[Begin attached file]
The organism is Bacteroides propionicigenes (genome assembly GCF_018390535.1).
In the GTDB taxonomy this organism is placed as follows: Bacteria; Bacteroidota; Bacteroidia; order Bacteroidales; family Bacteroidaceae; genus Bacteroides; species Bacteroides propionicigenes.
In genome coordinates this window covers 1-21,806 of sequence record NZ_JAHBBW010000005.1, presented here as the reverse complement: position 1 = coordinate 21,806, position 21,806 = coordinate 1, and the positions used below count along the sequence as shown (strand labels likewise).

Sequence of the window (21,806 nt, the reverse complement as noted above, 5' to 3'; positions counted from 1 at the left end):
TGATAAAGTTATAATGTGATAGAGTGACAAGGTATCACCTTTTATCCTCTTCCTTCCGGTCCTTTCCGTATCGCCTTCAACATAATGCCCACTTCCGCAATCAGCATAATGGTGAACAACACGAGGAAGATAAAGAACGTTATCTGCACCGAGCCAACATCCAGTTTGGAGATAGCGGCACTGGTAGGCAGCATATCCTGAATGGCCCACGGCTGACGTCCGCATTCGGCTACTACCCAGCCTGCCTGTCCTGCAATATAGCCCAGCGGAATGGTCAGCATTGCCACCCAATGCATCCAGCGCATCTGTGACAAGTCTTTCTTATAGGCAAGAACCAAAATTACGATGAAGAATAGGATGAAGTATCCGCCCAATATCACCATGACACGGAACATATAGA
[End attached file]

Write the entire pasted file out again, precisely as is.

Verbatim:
The organism is Bacteroides propionicigenes (genome assembly GCF_018390535.1).
In the GTDB taxonomy this organism is placed as follows: Bacteria; Bacteroidota; Bacteroidia; order Bacteroidales; family Bacteroidaceae; genus Bacteroides; species Bacteroides propionicigenes.
In genome coordinates this window covers 1-21,806 of sequence record NZ_JAHBBW010000005.1, presented here as the reverse complement: position 1 = coordinate 21,806, position 21,806 = coordinate 1, and the positions used below count along the sequence as shown (strand labels likewise).

Sequence of the window (21,806 nt, the reverse complement as noted above, 5' to 3'; positions counted from 1 at the left end):
TGATAAAGTTATAATGTGATAGAGTGACAAGGTATCACCTTTTATCCTCTTCCTTCCGGTCCTTTCCGTATCGCCTTCAACATAATGCCCACTTCCGCAATCAGCATAATGGTGAACAACACGAGGAAGATAAAGAACGTTATCTGCACCGAGCCAACATCCAGTTTGGAGATAGCGGCACTGGTAGGCAGCATATCCTGAATGGCCCACGGCTGACGTCCGCATTCGGCTACTACCCAGCCTGCCTGTCCTGCAATATAGCCCAGCGGAATGGTCAGCATTGCCACCCAATGCATCCAGCGCATCTGTGACAAGTCTTTCTTATAGGCAAGAACCAAAATTACGATGAAGAATAGGATGAAGTATCCGCCCAATATCACCATGACACGGAACATATAGA